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Could fragranced products in the home be damaging your health?

Everyone knows that keeping windows and doors open in the home is usually the best way to keep it smelling fresh and keeping the air healthy (unless you live at the side of a busy road). The thing is, it’s not always practical: it may be very cold in winter and in summer, it can be very hot, members of the family may suffer from hayfever and it’s very inviting for insects.

Many people turn to artificial air fresheners, scented candles and the like. However, many are merely masking odours from cooking, pets, cigarette smoke or any other odours that may be being generated within the home. Coupled with this, many household cleaning products, as well as personal care products are heavily perfumed. With modern, well insulated homes, that’s quite a concoction of chemicals that can be trapped in the home, ready for you to breathe in.

There is growing concern of the possible health impacts, as outlined by the BBC.

Is there a danger from scented products? – BBC News article

Are perfumed products bad for me? – BBC Two Programme: ‘Trust me I’m a doctor’.

Are perfumed products bad for you?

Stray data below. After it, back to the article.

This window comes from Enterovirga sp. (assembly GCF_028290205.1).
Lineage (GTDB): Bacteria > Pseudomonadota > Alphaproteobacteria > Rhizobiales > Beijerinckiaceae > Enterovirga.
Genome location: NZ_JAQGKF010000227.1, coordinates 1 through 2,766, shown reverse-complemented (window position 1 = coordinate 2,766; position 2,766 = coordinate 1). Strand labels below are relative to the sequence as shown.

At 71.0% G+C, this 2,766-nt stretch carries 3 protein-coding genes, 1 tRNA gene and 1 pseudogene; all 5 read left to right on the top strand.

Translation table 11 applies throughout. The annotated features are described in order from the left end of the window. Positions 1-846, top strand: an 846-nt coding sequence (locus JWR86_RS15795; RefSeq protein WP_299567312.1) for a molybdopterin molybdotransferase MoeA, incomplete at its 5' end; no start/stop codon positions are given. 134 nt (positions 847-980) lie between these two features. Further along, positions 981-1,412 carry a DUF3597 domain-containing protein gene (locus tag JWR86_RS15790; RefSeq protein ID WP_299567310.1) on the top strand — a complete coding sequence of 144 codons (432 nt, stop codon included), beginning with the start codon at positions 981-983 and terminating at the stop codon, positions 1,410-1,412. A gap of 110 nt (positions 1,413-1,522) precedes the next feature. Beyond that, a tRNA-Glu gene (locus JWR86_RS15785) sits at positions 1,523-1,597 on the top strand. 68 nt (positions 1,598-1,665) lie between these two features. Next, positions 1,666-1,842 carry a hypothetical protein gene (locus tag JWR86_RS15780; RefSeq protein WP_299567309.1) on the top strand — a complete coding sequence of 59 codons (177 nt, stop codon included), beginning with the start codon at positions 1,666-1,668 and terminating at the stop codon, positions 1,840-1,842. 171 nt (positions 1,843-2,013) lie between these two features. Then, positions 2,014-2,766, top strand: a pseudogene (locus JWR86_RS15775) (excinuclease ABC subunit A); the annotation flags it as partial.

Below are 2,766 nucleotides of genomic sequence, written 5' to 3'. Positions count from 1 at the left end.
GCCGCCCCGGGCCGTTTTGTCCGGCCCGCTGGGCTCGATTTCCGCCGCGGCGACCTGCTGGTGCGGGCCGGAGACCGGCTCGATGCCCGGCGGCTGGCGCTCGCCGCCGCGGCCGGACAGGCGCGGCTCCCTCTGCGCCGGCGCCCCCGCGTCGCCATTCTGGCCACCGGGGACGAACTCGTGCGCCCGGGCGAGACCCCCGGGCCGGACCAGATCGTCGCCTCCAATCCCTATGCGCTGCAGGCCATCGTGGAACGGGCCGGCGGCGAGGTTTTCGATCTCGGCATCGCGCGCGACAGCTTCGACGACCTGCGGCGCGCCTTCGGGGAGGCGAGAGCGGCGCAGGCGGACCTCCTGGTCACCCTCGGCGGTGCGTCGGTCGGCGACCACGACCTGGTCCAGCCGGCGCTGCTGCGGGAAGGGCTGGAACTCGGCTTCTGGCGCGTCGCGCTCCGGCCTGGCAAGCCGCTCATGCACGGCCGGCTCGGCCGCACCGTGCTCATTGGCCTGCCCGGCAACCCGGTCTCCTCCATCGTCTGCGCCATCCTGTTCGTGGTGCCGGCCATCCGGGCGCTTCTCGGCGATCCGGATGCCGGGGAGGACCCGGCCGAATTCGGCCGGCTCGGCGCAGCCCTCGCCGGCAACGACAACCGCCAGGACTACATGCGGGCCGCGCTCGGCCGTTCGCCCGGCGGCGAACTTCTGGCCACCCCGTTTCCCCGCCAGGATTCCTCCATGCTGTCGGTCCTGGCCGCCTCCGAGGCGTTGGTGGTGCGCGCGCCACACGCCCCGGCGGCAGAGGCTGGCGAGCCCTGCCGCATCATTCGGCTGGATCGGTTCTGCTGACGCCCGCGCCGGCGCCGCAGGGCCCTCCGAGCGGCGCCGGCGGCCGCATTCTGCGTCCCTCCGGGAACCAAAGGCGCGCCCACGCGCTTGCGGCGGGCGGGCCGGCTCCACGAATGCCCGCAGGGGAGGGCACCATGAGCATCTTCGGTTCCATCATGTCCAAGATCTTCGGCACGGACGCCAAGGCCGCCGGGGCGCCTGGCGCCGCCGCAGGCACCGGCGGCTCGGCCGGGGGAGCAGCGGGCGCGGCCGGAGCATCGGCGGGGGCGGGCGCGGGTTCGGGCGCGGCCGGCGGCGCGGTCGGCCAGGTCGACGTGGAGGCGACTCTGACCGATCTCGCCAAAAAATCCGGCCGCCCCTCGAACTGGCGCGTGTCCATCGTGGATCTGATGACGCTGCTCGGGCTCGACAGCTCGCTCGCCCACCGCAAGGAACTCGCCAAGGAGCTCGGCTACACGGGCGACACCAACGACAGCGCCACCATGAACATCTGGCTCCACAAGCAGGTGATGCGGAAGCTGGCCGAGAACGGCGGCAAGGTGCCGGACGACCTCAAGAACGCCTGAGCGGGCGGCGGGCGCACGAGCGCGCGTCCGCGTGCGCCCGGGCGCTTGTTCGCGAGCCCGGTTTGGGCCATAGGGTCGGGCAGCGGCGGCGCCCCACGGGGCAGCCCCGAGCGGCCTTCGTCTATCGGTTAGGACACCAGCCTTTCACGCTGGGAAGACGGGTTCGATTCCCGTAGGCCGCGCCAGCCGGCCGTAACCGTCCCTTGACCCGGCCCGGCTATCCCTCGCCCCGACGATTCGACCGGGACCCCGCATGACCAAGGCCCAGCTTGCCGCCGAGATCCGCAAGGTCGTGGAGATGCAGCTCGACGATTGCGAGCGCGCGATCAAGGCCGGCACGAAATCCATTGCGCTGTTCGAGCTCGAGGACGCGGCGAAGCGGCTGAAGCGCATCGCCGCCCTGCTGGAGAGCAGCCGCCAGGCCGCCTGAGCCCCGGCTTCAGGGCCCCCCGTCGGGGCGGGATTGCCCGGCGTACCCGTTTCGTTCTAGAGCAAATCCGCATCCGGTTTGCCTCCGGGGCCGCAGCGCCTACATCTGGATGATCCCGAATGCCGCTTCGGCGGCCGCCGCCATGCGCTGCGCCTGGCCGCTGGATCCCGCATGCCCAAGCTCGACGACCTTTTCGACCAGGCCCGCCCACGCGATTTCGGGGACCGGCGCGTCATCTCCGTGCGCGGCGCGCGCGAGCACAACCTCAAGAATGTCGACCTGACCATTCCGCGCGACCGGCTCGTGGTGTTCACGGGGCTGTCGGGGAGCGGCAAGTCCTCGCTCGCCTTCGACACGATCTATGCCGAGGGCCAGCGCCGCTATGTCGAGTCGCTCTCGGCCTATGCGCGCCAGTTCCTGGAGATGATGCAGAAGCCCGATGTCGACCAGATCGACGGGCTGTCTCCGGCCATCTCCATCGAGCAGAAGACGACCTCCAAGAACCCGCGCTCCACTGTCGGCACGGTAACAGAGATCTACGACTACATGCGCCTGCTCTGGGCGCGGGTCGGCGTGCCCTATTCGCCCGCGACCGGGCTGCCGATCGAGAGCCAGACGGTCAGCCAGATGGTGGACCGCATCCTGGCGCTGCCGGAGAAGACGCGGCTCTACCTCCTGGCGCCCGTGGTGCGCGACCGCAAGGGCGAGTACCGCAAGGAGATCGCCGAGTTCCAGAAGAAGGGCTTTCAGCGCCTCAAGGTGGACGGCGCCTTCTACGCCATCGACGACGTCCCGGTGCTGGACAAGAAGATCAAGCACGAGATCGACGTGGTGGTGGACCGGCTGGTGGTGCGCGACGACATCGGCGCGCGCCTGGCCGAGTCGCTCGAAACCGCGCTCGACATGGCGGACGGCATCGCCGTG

BBC 2’s ‘Trust Me I’m a Doctor’ programme asks: ‘Are perfumed products bad for you?’

Obviously, no-one wants a ‘smelly’ home, so what are the options when it’s not practical to keep windows open?

Deodorise rooms with bicarbonate of soda

  • Consider putting house-plants known to improve air quality in each room (see the links above for details)
  • Use less aerosol products eg switch your anti-perspirant to a stick or roller ball one
  • Put a bowl of bicarbonate of soda in each room to absorb odours and replace monthly as its effectiveness diminishes
  • Tackle odours at source eg use bicarbonate of soda to deodorise carpets. Use white vinegar to clean pet or baby spills/accidents
  • Use traditional ‘perfume-free’ cleaning products like Soda Crystals, White Vinegar and Bicarbonate of Soda.

 

 

2 thoughts on “Could fragranced products in the home be damaging your health?

  1. Hi In an article in Sunday Times it is mentioned that a natural air freshener can be made from bicarb and vinegar to use as a room spray ( and naturally scented with essential oils if required)
    I already have ingredients so could you give me quantities and instructions if possible please. I already subscribe to Dri Pak newsletter but don’t remember seeing this
    Many thanks Jenny

    1. Hi Jenny – we’re not aware of this one. Both products have deodorising properties, but bicarb is best used as a dry powder to absorb odours. If you mix bicarb with white vinegar, the two will react and fizz….essentially neutralising each other. Do you have a link to the article?

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